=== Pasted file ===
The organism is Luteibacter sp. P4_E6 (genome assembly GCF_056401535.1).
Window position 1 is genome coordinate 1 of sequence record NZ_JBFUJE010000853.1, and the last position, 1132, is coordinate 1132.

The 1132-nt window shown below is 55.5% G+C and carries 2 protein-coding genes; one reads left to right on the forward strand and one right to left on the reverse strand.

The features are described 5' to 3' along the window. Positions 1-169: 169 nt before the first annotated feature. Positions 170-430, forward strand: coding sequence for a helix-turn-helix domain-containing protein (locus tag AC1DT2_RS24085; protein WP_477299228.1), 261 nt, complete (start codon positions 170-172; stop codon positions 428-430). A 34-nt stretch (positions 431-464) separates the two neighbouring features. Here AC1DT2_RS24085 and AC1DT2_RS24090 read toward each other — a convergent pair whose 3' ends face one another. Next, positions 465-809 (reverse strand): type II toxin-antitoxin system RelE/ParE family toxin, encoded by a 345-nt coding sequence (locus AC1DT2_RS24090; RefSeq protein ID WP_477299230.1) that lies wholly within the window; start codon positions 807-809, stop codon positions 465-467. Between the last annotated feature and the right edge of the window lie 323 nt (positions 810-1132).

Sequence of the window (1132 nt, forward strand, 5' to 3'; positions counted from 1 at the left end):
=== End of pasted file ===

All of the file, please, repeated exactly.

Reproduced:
The organism is Luteibacter sp. P4_E6 (genome assembly GCF_056401535.1).
Window position 1 is genome coordinate 1 of sequence record NZ_JBFUJE010000853.1, and the last position, 1132, is coordinate 1132.

The 1132-nt window shown below is 55.5% G+C and carries 2 protein-coding genes; one reads left to right on the forward strand and one right to left on the reverse strand.

The features are described 5' to 3' along the window. Positions 1-169: 169 nt before the first annotated feature. Positions 170-430, forward strand: coding sequence for a helix-turn-helix domain-containing protein (locus tag AC1DT2_RS24085; protein WP_477299228.1), 261 nt, complete (start codon positions 170-172; stop codon positions 428-430). A 34-nt stretch (positions 431-464) separates the two neighbouring features. Here AC1DT2_RS24085 and AC1DT2_RS24090 read toward each other — a convergent pair whose 3' ends face one another. Next, positions 465-809 (reverse strand): type II toxin-antitoxin system RelE/ParE family toxin, encoded by a 345-nt coding sequence (locus AC1DT2_RS24090; RefSeq protein ID WP_477299230.1) that lies wholly within the window; start codon positions 807-809, stop codon positions 465-467. Between the last annotated feature and the right edge of the window lie 323 nt (positions 810-1132).

Sequence of the window (1132 nt, forward strand, 5' to 3'; positions counted from 1 at the left end):